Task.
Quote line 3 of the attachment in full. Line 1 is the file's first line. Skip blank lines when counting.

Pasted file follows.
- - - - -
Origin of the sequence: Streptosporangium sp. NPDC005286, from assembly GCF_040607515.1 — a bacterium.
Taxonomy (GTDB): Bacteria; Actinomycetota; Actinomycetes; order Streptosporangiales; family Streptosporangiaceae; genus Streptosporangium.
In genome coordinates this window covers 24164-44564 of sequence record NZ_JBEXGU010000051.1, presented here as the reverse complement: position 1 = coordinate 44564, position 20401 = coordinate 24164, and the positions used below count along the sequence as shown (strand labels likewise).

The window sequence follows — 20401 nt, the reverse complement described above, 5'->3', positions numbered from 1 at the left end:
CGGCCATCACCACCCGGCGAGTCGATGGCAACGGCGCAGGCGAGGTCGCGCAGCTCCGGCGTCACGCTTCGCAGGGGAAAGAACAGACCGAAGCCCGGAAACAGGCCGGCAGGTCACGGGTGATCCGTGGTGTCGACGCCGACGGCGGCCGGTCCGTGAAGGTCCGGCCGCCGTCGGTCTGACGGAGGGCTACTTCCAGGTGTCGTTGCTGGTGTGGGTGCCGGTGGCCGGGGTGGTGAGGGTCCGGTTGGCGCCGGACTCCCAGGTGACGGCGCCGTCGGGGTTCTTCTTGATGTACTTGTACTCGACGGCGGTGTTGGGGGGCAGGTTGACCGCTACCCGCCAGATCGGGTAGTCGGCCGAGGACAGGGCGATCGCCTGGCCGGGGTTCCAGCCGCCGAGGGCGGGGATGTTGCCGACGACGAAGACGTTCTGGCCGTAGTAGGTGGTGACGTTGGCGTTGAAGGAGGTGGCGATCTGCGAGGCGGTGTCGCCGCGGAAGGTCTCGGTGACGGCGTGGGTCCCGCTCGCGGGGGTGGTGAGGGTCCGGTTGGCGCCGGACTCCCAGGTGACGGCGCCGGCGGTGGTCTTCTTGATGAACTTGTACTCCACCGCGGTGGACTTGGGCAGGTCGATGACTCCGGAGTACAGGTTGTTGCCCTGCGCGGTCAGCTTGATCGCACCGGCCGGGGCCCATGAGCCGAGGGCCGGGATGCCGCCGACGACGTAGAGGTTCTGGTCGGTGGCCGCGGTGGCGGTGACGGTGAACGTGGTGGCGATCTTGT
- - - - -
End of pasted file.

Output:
In genome coordinates this window covers 24164-44564 of sequence record NZ_JBEXGU010000051.1, presented here as the reverse complement: position 1 = coordinate 44564, position 20401 = coordinate 24164, and the positions used below count along the sequence as shown (strand labels likewise).